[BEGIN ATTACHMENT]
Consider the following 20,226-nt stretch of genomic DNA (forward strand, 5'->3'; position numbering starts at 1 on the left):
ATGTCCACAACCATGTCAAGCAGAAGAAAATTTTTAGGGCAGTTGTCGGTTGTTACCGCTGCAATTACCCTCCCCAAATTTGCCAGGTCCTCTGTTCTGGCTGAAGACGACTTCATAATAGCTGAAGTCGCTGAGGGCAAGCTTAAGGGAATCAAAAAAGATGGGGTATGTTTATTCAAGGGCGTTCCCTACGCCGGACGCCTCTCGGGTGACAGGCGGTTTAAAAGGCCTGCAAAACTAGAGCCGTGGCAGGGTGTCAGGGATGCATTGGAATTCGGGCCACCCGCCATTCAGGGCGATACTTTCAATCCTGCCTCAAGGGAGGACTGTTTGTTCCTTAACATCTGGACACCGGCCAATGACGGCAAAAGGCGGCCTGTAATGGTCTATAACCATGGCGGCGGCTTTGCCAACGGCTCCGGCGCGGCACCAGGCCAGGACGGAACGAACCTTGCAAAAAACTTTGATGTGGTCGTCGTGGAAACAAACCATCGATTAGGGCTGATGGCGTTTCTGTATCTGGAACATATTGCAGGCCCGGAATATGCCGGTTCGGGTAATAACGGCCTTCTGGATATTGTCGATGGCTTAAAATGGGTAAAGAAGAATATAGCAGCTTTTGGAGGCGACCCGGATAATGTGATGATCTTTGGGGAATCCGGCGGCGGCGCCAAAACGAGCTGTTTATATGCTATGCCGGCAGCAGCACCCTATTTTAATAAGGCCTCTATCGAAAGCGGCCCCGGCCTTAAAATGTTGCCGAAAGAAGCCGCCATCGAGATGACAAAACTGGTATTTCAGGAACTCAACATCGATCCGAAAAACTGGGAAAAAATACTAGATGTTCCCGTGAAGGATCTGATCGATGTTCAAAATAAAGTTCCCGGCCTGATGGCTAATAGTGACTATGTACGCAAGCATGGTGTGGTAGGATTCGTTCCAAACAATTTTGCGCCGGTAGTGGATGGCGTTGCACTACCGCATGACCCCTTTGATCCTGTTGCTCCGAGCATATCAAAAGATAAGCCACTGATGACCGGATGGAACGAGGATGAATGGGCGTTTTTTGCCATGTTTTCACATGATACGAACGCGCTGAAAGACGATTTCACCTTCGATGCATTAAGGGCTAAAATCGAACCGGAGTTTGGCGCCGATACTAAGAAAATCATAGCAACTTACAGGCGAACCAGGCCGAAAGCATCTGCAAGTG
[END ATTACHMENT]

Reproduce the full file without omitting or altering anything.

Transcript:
Consider the following 20,226-nt stretch of genomic DNA (forward strand, 5'->3'; position numbering starts at 1 on the left):
ATGTCCACAACCATGTCAAGCAGAAGAAAATTTTTAGGGCAGTTGTCGGTTGTTACCGCTGCAATTACCCTCCCCAAATTTGCCAGGTCCTCTGTTCTGGCTGAAGACGACTTCATAATAGCTGAAGTCGCTGAGGGCAAGCTTAAGGGAATCAAAAAAGATGGGGTATGTTTATTCAAGGGCGTTCCCTACGCCGGACGCCTCTCGGGTGACAGGCGGTTTAAAAGGCCTGCAAAACTAGAGCCGTGGCAGGGTGTCAGGGATGCATTGGAATTCGGGCCACCCGCCATTCAGGGCGATACTTTCAATCCTGCCTCAAGGGAGGACTGTTTGTTCCTTAACATCTGGACACCGGCCAATGACGGCAAAAGGCGGCCTGTAATGGTCTATAACCATGGCGGCGGCTTTGCCAACGGCTCCGGCGCGGCACCAGGCCAGGACGGAACGAACCTTGCAAAAAACTTTGATGTGGTCGTCGTGGAAACAAACCATCGATTAGGGCTGATGGCGTTTCTGTATCTGGAACATATTGCAGGCCCGGAATATGCCGGTTCGGGTAATAACGGCCTTCTGGATATTGTCGATGGCTTAAAATGGGTAAAGAAGAATATAGCAGCTTTTGGAGGCGACCCGGATAATGTGATGATCTTTGGGGAATCCGGCGGCGGCGCCAAAACGAGCTGTTTATATGCTATGCCGGCAGCAGCACCCTATTTTAATAAGGCCTCTATCGAAAGCGGCCCCGGCCTTAAAATGTTGCCGAAAGAAGCCGCCATCGAGATGACAAAACTGGTATTTCAGGAACTCAACATCGATCCGAAAAACTGGGAAAAAATACTAGATGTTCCCGTGAAGGATCTGATCGATGTTCAAAATAAAGTTCCCGGCCTGATGGCTAATAGTGACTATGTACGCAAGCATGGTGTGGTAGGATTCGTTCCAAACAATTTTGCGCCGGTAGTGGATGGCGTTGCACTACCGCATGACCCCTTTGATCCTGTTGCTCCGAGCATATCAAAAGATAAGCCACTGATGACCGGATGGAACGAGGATGAATGGGCGTTTTTTGCCATGTTTTCACATGATACGAACGCGCTGAAAGACGATTTCACCTTCGATGCATTAAGGGCTAAAATCGAACCGGAGTTTGGCGCCGATACTAAGAAAATCATAGCAACTTACAGGCGAACCAGGCCGAAAGCATCTGCAAGTG